“Its not just about doing great things for nature,” Chris adds. “but also about enjoying the wildlife that is already there. Take a moment to listen to garden birdsong, marvel at how insects find our flowers or turn over a few stones to discover what lives beneath them.”

Don’t worry if you cannot get to BBC Gardeners’ World Live this year, you can find out more on line about creating a wildlife garden at: or at the Wild About Gardens website.

The forthcoming Wildlife Trusts’ Our Garden Wildlife Weekend will be held on 12/13th July and celebrates the UK’s natural treasures in 2014. The Wildlife Trusts’ will be hosting a series of wild weekends to offer endless opportunities to visit, discover and explore.

We have included a tick-list of features (see below) to include, no matter how small or large your patch, to attract more wildlife into your garden.

Photo credits: (1) The Wildlife Trusts”, (2) ©The Wildlife Trusts’, Tom Marshall



To attract more wildlife to your garden, and more regularly, there is a tick-list of key features to include, no matter how small or large your patch. The list includes trees, dead wood, water, and a variety of plant shapes and sizes. We may not be able to provide everything on that ideal tick list, but it doesn’t matter too much because, hopefully, other gardens in our neighbourhoods will complement what we do.
Areas of longer grass in the garden can be valuable to a variety of wildlife. They provide a miniature haven for species traditionally reliant on our declining meadow habitat. Tall grasses support delicate wildflower and plant species, shielding them from harsh weather.

Dead wood – a log pile or standing in the ground – in a shady spot will act as a refuge and feeding station for frogs, toads, and hedgehogs. It provides an excellent home for other species too, including the grubs of some species of beetles, which may live there for many years before maturing.

Many minibeasts – whose whole world is in your garden – are beautiful creatures which breathe life into the garden in their own right. But as parts of nature they are also a vital ingredient in the food supply that larger creatures rely on – whether blackbirds, frogs, or hedgehogs. So, if we look after them, it seems to make sense that the rest will almost look after itself.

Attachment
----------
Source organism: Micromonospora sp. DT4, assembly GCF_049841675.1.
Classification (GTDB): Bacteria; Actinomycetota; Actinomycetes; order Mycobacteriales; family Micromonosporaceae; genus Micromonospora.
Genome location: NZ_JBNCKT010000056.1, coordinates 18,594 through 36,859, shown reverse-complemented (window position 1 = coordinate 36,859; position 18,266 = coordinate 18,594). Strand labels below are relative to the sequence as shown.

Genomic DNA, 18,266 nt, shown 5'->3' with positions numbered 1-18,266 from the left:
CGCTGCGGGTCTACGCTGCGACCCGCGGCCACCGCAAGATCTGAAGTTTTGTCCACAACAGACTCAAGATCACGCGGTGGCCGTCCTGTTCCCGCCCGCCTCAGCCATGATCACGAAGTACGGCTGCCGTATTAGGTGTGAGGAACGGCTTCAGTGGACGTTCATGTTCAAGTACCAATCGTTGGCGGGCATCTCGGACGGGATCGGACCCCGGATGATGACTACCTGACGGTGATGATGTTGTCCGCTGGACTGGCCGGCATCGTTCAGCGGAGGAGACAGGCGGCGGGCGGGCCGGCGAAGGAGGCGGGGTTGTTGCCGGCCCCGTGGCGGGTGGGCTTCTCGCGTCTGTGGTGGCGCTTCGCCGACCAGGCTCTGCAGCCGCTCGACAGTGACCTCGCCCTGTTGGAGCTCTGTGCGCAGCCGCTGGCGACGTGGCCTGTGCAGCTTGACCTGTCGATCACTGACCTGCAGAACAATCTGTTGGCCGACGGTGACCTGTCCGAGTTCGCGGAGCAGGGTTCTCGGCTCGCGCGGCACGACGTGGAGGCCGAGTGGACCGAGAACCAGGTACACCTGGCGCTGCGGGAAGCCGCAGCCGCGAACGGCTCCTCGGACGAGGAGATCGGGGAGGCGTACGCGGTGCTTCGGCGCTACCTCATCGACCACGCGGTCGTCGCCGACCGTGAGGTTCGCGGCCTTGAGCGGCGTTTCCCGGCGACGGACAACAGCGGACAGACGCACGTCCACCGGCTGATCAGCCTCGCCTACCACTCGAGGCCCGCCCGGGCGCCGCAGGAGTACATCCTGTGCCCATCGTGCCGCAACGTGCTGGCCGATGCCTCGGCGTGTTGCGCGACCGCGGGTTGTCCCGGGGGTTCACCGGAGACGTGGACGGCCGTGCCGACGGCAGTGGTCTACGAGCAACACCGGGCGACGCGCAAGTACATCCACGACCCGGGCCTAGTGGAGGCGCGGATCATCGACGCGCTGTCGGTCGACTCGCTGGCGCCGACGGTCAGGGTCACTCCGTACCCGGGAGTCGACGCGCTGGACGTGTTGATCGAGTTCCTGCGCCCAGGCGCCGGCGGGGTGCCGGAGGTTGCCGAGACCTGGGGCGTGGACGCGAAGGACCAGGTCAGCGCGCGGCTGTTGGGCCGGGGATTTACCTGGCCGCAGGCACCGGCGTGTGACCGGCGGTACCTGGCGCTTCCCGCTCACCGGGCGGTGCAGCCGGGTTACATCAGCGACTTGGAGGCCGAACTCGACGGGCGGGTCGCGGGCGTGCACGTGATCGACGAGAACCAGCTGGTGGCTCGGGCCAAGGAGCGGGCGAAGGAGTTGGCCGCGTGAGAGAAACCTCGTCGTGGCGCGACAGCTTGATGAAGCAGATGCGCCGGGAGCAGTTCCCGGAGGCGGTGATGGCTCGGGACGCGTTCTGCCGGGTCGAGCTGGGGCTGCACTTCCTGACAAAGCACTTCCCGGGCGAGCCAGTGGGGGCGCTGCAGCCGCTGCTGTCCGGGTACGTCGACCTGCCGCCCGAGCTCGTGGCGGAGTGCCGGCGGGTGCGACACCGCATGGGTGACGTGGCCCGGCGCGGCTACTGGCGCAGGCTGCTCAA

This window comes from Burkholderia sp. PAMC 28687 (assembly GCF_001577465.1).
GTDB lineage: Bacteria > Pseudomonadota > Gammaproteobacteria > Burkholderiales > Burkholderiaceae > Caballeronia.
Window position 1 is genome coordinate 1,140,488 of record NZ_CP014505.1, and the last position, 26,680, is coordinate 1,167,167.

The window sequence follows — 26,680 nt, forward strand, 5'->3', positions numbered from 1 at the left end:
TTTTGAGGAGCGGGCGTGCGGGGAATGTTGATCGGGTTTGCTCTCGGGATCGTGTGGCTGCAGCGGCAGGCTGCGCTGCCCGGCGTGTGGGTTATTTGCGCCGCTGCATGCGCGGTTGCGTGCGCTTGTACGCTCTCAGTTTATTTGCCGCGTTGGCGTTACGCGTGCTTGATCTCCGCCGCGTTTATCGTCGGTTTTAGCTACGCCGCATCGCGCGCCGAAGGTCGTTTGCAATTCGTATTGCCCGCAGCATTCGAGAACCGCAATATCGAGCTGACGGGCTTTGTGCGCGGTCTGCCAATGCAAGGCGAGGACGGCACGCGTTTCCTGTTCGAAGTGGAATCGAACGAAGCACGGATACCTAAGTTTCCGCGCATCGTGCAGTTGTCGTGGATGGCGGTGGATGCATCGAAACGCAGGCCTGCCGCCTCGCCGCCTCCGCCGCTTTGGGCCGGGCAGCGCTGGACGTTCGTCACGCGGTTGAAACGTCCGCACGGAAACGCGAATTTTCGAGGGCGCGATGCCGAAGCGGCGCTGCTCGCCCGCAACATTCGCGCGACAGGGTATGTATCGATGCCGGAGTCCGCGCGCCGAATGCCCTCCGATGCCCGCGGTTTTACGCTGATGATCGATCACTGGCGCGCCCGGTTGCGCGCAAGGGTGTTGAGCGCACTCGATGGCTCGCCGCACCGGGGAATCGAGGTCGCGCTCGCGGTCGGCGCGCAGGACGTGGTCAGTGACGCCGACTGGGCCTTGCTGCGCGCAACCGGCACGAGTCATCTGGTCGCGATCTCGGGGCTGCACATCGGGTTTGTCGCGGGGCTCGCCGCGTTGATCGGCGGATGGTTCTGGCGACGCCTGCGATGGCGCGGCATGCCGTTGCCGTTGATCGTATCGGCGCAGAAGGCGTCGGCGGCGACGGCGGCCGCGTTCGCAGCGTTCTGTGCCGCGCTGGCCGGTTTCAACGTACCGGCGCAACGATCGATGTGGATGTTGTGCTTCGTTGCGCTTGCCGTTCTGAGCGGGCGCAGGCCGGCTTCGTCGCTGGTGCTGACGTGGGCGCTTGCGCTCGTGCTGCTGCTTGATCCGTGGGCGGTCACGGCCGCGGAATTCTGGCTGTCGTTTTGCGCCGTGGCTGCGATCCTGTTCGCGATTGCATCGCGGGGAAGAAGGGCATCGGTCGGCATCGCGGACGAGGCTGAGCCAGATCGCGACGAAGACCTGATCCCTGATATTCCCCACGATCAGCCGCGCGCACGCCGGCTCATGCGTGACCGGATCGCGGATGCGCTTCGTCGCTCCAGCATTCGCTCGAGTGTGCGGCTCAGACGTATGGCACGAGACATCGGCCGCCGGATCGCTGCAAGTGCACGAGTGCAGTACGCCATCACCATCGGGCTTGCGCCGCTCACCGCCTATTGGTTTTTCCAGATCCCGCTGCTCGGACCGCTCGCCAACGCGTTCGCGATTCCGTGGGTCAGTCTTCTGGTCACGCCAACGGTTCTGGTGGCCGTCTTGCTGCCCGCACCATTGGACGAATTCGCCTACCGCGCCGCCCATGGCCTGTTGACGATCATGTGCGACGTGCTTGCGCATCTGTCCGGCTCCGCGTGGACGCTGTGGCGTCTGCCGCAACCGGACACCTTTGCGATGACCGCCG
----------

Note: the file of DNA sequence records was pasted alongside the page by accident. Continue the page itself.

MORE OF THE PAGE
Six things you can do to nurture nature in your garden:

1. Please the pollinators! Plants such as viper’s bugloss, comfrey and bird’s foot trefoil are beloved by bees.

2. Say goodbye to slug pellets, and say hello to garden-friendly hedgehogs, frogs and birds that will eat slugs and snails for you. An area of long grasses and a pile of logs will give your new friends a refuge too.

3. Install a bird box or a bat box. Or better still, both!

4. Create a pond to make your own mini-wetland: quite apart from the creatures that may come to live in it, others may find it to feed, drink, bathe and breed.

5. Add wildflowers for wildlife: scatter native wildflower seeds for an easy burst of colour and a great way to attract new species to your garden.

6. Start a compost heap. Compost is good for your garden, reduces landfill and makes it easy to dispose of your kitchen and garden waste. But a compost heap will also attract worms, insects, birds and other insect and slug predators such as hedgehogs. You might even find a common newt sheltering there.